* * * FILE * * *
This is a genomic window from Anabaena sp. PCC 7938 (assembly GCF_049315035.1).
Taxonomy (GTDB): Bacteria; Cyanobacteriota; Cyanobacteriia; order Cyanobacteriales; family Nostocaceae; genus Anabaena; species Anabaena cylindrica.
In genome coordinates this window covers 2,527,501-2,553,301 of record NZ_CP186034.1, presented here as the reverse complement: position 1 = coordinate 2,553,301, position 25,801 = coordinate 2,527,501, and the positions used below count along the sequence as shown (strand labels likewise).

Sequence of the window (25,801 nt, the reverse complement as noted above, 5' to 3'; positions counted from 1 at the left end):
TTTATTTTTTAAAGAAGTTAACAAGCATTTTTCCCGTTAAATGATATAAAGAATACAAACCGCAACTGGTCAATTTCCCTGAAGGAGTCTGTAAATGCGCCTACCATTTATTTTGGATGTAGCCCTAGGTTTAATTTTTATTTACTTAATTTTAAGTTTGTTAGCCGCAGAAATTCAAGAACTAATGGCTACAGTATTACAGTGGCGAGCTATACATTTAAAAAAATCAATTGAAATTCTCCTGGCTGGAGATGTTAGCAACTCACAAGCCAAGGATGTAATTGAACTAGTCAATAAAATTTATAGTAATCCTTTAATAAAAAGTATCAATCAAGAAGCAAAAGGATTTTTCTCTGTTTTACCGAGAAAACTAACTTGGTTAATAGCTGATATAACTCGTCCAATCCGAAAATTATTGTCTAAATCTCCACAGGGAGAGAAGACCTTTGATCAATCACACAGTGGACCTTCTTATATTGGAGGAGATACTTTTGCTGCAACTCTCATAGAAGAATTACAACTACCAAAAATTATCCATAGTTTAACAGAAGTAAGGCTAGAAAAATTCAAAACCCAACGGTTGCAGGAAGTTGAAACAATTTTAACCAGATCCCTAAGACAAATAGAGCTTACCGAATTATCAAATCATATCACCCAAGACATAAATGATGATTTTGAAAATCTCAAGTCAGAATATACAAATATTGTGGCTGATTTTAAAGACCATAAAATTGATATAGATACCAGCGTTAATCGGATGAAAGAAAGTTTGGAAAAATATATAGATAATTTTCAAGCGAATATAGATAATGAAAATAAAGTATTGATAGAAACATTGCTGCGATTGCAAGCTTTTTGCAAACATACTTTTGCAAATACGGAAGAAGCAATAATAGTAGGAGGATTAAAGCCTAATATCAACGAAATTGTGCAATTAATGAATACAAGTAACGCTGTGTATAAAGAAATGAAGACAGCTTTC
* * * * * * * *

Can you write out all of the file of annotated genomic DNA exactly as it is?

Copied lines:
This is a genomic window from Anabaena sp. PCC 7938 (assembly GCF_049315035.1).
Taxonomy (GTDB): Bacteria; Cyanobacteriota; Cyanobacteriia; order Cyanobacteriales; family Nostocaceae; genus Anabaena; species Anabaena cylindrica.
In genome coordinates this window covers 2,527,501-2,553,301 of record NZ_CP186034.1, presented here as the reverse complement: position 1 = coordinate 2,553,301, position 25,801 = coordinate 2,527,501, and the positions used below count along the sequence as shown (strand labels likewise).

Sequence of the window (25,801 nt, the reverse complement as noted above, 5' to 3'; positions counted from 1 at the left end):
TTTATTTTTTAAAGAAGTTAACAAGCATTTTTCCCGTTAAATGATATAAAGAATACAAACCGCAACTGGTCAATTTCCCTGAAGGAGTCTGTAAATGCGCCTACCATTTATTTTGGATGTAGCCCTAGGTTTAATTTTTATTTACTTAATTTTAAGTTTGTTAGCCGCAGAAATTCAAGAACTAATGGCTACAGTATTACAGTGGCGAGCTATACATTTAAAAAAATCAATTGAAATTCTCCTGGCTGGAGATGTTAGCAACTCACAAGCCAAGGATGTAATTGAACTAGTCAATAAAATTTATAGTAATCCTTTAATAAAAAGTATCAATCAAGAAGCAAAAGGATTTTTCTCTGTTTTACCGAGAAAACTAACTTGGTTAATAGCTGATATAACTCGTCCAATCCGAAAATTATTGTCTAAATCTCCACAGGGAGAGAAGACCTTTGATCAATCACACAGTGGACCTTCTTATATTGGAGGAGATACTTTTGCTGCAACTCTCATAGAAGAATTACAACTACCAAAAATTATCCATAGTTTAACAGAAGTAAGGCTAGAAAAATTCAAAACCCAACGGTTGCAGGAAGTTGAAACAATTTTAACCAGATCCCTAAGACAAATAGAGCTTACCGAATTATCAAATCATATCACCCAAGACATAAATGATGATTTTGAAAATCTCAAGTCAGAATATACAAATATTGTGGCTGATTTTAAAGACCATAAAATTGATATAGATACCAGCGTTAATCGGATGAAAGAAAGTTTGGAAAAATATATAGATAATTTTCAAGCGAATATAGATAATGAAAATAAAGTATTGATAGAAACATTGCTGCGATTGCAAGCTTTTTGCAAACATACTTTTGCAAATACGGAAGAAGCAATAATAGTAGGAGGATTAAAGCCTAATATCAACGAAATTGTGCAATTAATGAATACAAGTAACGCTGTGTATAAAGAAATGAAGACAGCTTTC